The debate has been raging in Norway for nearly four decades over the vanity-centred issue of whether to allow personalised number plates on Norwegian vehicles. But the newspaper Aftenposten reports that this Nordic nation has finally chosen for the side of freedom of expression.
There are definitely two distinct camps in the issue of personalised license plates: those who think they’re simply fun self-expressions, and those who feel they’re nothing more than an ego trip. The trend started in the 1970s in America, but has only now reached the shores of Norway.
Norwegians have often been accused of not appreciating anyone who stands out in a crowd. Transport Minister Liv Signe Navarsete was one of the first to veto the plan to introduce vanity plates. “Fancy plates are just vanity,” she told news bureau NTB last year. “I don’t want a system here in Norway where car owners can buy themselves a special plate.”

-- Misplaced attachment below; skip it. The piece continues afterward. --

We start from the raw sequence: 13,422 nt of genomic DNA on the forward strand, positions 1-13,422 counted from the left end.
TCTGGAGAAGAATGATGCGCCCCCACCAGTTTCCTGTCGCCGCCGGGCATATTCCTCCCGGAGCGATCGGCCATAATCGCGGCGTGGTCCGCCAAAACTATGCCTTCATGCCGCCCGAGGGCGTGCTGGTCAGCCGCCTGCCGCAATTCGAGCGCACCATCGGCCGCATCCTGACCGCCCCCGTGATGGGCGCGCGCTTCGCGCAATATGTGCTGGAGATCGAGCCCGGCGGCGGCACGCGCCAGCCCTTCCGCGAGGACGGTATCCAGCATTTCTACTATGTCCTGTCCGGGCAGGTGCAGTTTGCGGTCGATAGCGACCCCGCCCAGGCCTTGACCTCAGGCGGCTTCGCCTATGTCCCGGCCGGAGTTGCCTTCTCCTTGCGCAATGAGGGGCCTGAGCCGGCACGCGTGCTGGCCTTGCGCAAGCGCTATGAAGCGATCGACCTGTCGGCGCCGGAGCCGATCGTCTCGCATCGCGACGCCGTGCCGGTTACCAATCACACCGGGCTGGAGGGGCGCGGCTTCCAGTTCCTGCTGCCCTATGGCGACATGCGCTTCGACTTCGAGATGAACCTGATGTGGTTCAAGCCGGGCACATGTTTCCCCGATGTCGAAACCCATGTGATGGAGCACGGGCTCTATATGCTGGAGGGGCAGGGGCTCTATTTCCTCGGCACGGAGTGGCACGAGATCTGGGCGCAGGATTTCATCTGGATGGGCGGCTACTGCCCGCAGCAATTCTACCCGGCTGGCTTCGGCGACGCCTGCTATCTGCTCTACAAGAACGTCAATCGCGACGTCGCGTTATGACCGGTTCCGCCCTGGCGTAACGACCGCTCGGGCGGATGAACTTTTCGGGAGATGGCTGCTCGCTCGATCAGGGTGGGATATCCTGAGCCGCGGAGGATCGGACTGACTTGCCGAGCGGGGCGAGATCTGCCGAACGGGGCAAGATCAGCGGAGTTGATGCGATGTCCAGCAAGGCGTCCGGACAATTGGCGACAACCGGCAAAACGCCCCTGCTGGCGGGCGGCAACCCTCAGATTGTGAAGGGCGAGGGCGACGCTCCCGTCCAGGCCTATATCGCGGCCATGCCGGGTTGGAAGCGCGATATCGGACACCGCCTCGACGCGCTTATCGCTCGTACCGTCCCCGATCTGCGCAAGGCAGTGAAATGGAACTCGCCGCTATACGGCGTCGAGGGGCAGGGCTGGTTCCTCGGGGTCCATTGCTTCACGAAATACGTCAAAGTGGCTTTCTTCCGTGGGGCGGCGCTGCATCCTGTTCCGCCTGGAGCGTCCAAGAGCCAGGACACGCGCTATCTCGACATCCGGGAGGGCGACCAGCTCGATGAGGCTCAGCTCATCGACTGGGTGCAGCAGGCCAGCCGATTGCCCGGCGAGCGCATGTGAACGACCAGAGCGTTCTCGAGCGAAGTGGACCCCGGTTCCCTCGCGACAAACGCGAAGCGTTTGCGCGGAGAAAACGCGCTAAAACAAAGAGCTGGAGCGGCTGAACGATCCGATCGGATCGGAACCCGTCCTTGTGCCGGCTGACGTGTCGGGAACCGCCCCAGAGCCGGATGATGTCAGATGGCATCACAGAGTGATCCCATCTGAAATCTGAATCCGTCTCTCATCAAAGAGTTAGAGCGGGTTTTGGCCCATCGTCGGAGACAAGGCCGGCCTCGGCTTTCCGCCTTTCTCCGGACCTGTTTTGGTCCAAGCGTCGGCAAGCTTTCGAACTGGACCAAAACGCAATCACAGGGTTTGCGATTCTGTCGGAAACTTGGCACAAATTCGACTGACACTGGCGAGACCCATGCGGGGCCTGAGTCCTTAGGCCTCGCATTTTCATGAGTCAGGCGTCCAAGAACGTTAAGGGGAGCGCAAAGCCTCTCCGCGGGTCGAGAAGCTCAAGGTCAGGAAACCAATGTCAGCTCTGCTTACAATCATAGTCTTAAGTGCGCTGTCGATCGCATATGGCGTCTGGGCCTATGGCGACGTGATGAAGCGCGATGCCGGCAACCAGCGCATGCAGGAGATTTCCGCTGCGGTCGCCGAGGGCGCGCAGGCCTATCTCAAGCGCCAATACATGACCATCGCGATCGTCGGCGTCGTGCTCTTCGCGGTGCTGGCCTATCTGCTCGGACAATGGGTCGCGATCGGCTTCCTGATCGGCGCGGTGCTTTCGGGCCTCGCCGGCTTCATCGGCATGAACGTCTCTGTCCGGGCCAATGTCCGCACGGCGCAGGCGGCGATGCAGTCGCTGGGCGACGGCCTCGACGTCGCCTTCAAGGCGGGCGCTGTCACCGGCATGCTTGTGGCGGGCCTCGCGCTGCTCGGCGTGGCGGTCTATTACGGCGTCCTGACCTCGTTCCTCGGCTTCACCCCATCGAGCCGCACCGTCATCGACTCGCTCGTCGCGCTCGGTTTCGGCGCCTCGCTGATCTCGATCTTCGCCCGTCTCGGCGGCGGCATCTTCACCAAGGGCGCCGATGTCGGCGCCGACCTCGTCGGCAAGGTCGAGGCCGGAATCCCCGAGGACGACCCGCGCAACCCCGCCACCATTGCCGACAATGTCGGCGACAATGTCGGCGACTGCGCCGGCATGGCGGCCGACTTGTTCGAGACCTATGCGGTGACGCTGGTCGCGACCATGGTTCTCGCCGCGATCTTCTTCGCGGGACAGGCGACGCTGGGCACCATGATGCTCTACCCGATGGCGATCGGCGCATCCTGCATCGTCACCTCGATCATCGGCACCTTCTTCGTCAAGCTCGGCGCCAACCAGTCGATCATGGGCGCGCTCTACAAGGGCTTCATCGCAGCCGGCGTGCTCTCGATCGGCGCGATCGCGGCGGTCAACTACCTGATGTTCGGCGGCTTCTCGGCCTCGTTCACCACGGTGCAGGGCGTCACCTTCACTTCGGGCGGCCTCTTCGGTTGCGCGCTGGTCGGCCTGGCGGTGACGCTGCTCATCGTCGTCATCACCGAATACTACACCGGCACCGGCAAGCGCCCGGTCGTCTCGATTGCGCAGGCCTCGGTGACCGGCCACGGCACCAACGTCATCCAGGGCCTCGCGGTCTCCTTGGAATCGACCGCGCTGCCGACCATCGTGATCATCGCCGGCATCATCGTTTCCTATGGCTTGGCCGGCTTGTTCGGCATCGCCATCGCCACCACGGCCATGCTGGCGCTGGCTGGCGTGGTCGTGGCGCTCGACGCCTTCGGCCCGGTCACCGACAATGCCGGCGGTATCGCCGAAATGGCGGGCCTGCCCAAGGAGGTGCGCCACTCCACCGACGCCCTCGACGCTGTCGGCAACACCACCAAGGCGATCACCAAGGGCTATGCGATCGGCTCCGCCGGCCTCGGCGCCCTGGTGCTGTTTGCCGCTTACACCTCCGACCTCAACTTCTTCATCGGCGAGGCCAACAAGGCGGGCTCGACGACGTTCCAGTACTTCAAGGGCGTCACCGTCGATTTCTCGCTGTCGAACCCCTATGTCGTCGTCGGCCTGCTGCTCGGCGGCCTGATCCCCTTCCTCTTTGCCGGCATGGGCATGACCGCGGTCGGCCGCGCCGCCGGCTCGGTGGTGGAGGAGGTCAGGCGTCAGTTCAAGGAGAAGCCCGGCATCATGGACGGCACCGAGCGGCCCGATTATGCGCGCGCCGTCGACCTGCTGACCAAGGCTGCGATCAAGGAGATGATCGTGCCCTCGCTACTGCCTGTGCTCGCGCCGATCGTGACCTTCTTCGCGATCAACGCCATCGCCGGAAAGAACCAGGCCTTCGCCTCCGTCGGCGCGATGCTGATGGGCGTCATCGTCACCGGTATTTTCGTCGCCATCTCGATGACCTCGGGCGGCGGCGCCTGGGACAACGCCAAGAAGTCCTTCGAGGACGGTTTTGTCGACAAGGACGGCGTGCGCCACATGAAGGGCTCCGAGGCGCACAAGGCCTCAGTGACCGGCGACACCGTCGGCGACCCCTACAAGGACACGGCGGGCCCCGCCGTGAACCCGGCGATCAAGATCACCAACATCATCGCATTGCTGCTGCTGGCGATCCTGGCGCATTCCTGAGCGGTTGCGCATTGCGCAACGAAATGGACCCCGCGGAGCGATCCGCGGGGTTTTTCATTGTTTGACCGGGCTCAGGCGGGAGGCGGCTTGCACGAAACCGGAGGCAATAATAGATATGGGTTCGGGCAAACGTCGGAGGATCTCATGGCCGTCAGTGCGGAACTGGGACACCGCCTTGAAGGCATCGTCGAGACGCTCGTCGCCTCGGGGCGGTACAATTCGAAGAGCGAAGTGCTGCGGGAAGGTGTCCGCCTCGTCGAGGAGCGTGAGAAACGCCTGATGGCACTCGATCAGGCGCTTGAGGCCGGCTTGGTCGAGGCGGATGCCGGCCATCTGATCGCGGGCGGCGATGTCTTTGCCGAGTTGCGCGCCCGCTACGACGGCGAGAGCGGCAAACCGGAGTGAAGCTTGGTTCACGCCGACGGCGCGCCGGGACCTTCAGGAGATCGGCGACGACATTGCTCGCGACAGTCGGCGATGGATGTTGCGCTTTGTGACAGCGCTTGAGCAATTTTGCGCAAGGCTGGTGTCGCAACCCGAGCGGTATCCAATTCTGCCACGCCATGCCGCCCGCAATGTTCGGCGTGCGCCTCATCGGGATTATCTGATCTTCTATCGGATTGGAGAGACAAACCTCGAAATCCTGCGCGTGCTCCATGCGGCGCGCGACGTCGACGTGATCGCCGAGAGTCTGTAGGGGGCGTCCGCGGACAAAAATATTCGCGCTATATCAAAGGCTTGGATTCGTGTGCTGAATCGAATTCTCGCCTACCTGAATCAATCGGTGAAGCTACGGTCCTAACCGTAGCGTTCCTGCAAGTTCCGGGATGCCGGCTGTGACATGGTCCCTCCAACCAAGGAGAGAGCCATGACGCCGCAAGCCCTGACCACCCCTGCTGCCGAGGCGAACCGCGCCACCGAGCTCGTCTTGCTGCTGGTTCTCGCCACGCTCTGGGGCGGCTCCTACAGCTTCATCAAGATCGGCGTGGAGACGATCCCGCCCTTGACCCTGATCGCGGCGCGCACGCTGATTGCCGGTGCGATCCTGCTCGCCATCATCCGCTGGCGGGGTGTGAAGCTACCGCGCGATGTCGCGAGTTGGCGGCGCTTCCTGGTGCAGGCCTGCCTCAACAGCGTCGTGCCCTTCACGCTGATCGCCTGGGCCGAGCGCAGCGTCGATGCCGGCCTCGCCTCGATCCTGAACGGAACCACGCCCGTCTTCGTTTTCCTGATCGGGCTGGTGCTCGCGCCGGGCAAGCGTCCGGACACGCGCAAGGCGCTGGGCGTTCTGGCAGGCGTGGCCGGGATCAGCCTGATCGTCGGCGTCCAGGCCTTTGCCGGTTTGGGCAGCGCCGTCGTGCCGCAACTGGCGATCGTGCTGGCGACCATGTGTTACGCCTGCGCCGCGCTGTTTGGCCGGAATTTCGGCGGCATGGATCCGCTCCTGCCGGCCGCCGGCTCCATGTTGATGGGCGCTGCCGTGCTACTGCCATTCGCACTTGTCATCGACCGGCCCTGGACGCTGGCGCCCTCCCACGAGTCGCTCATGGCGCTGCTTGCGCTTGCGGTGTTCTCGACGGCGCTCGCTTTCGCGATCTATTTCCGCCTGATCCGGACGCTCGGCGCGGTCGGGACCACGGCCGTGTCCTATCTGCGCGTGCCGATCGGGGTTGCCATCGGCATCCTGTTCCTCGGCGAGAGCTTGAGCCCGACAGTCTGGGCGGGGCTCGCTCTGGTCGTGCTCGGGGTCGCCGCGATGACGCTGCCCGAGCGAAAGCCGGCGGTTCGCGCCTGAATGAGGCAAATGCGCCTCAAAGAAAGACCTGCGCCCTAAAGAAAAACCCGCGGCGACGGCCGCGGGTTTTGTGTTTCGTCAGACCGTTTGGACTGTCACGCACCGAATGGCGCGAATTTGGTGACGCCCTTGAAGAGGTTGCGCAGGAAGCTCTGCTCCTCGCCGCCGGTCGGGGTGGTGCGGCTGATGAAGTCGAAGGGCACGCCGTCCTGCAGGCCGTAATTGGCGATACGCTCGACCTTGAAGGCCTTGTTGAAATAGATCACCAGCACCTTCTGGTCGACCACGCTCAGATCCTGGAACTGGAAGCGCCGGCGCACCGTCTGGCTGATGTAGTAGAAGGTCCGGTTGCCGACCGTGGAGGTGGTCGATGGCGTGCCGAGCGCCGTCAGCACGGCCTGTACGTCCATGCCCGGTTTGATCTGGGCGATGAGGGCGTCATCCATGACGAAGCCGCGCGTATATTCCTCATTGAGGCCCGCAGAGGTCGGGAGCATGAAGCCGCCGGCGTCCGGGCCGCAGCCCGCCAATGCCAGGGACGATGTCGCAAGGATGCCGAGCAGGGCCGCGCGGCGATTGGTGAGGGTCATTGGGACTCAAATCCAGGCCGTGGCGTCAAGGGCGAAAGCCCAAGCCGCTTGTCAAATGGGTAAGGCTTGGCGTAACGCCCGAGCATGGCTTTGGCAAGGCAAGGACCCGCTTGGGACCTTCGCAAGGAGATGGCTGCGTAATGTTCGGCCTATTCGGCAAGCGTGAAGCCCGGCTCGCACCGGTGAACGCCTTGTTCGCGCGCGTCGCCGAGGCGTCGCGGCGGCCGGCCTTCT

But it seems economic reality has trumped egalitarianism once the government realised it could make decent money from selling vanity plates. After Navarsete saw that public opinion was against her, she lightened up. Highway officials are now developing a data system that will allow Norwegians to create and order their own vanity plates. The system should be up and running next year.
Aftenposten reports that the extra cost of a vanity plate will be about NOK 300, but that has yet to be decided. Car owners can get as creative as they want as long as their choice of letters isn’t considered vulgar or offensive.